The chief central bankers of Germany and the Netherlands have criticized the European Central Bank’s “quantitative easing” policy, voicing concern that “easy money” will discourage less competitive euro states from enacting liberal economic reforms.
The Financial Times reports that Jens Weidmann, head of the Bundesbank, has cautioned that cheap government financing could convince politicians in France and Italy that further reforms are unnecessary:
If the member states get used to such financing conditions, it could lead to a lessening of their motivation for further consolidation or reform measures.
Fear of deflation
Weidmann’s warning came only days after the ECB’s Mario Draghi launched a €1.1 trillion bond-buying scheme designed to boost growth and stave off the prospect of deflation.
Inflation has been below the 2-percent target since the European sovereign debt crisis began in 2008.
Weidmann’s Dutch counterpart, Klaas Knot, was more explicit, warning “there will be no market discipline or very little market discipline” on governments that continue to spend more than they raise in revenue:
This means that budgetary rules have become even more important to safeguard discipline in government budgeting.
Yet earlier this month, the European Commission gave Belgium, France and Italy reprieve from the bloc’s budget rules, allowing them to post deficits in excess of the 3-percent treaty limit — provided they reform.
Knot pointed out that France has broken the budget rules for eleven of the past sixteen years.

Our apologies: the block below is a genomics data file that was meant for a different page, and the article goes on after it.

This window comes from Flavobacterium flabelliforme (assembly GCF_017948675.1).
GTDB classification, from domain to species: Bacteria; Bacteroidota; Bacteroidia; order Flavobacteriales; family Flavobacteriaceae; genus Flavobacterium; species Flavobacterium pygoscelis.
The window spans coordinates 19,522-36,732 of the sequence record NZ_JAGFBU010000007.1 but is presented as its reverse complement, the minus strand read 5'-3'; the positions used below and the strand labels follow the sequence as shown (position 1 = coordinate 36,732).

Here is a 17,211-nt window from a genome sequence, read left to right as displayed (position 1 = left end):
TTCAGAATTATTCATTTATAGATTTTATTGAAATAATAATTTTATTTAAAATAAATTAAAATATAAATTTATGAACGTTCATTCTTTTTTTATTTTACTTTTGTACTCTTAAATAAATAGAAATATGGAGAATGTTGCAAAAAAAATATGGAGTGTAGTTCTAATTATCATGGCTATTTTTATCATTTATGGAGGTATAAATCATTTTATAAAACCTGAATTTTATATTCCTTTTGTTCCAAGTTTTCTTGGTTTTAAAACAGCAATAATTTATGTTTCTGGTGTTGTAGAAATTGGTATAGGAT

“For each individual year, you can come up with an explanation about an extraordinary recession or circumstances,” he said. But if exceptions are made almost every year, it “undermines support for the European project.”
France did introduce liberalizations last month, but corporate taxes and the cost of doing business remain higher in the country than in most.
Dutch and German media were critical when Draghi first announced the quantitative easing program in January.
De Telegraaf, the Netherlands’ largest newspaper, praised Knot at the time for joining his counterparts from Austria, Germany and Estonia in voting against the program.
Germany’s conservative Die Welt warned that Germans were losing confidence in the central bank. Handelsblatt likened Draghi’s stimulus to a “drug” and the tabloid Bild asked, “Is the ECB banker destroying our money?”
Unlike Draghi, the Germans — still haunted by the experience of hyperinflation in the 1920s — do not see falling prices as a problem. Weidmann argued it was only a “temporary” phenomenon. It would have been better to see it out the fall in oil prices, he said.